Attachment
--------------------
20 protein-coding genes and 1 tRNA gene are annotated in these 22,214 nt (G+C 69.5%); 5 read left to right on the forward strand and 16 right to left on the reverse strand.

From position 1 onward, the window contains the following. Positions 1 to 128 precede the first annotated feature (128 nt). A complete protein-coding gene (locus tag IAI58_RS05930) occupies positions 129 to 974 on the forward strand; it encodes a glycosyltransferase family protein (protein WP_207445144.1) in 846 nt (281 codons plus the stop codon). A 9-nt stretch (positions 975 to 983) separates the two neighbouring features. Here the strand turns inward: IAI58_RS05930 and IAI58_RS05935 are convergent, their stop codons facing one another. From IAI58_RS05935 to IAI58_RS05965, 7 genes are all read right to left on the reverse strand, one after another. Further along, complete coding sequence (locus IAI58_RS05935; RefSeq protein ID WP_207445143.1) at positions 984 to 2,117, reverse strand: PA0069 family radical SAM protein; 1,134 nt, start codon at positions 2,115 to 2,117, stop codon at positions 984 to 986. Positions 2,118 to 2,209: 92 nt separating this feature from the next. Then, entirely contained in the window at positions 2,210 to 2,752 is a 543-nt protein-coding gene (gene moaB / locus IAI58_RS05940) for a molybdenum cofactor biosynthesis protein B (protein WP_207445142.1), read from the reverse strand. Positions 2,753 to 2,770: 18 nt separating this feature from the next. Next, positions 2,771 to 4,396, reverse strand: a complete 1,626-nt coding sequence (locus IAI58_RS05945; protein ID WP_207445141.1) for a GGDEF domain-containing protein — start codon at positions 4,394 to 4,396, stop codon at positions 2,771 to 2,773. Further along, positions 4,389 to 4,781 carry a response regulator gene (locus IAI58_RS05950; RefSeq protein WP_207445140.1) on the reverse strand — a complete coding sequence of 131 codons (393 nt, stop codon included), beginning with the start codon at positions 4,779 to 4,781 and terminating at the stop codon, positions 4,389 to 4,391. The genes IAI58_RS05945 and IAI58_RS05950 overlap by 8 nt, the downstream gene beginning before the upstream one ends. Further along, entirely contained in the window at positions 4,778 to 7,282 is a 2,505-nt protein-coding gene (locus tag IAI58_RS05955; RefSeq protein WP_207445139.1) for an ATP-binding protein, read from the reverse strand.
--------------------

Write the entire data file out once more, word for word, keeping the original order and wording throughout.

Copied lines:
20 protein-coding genes and 1 tRNA gene are annotated in these 22,214 nt (G+C 69.5%); 5 read left to right on the forward strand and 16 right to left on the reverse strand.

From position 1 onward, the window contains the following. Positions 1 to 128 precede the first annotated feature (128 nt). A complete protein-coding gene (locus tag IAI58_RS05930) occupies positions 129 to 974 on the forward strand; it encodes a glycosyltransferase family protein (protein WP_207445144.1) in 846 nt (281 codons plus the stop codon). A 9-nt stretch (positions 975 to 983) separates the two neighbouring features. Here the strand turns inward: IAI58_RS05930 and IAI58_RS05935 are convergent, their stop codons facing one another. From IAI58_RS05935 to IAI58_RS05965, 7 genes are all read right to left on the reverse strand, one after another. Further along, complete coding sequence (locus IAI58_RS05935; RefSeq protein ID WP_207445143.1) at positions 984 to 2,117, reverse strand: PA0069 family radical SAM protein; 1,134 nt, start codon at positions 2,115 to 2,117, stop codon at positions 984 to 986. Positions 2,118 to 2,209: 92 nt separating this feature from the next. Then, entirely contained in the window at positions 2,210 to 2,752 is a 543-nt protein-coding gene (gene moaB / locus IAI58_RS05940) for a molybdenum cofactor biosynthesis protein B (protein WP_207445142.1), read from the reverse strand. Positions 2,753 to 2,770: 18 nt separating this feature from the next. Next, positions 2,771 to 4,396, reverse strand: a complete 1,626-nt coding sequence (locus IAI58_RS05945; protein ID WP_207445141.1) for a GGDEF domain-containing protein — start codon at positions 4,394 to 4,396, stop codon at positions 2,771 to 2,773. Further along, positions 4,389 to 4,781 carry a response regulator gene (locus IAI58_RS05950; RefSeq protein WP_207445140.1) on the reverse strand — a complete coding sequence of 131 codons (393 nt, stop codon included), beginning with the start codon at positions 4,779 to 4,781 and terminating at the stop codon, positions 4,389 to 4,391. The genes IAI58_RS05945 and IAI58_RS05950 overlap by 8 nt, the downstream gene beginning before the upstream one ends. Further along, entirely contained in the window at positions 4,778 to 7,282 is a 2,505-nt protein-coding gene (locus tag IAI58_RS05955; RefSeq protein WP_207445139.1) for an ATP-binding protein, read from the reverse strand.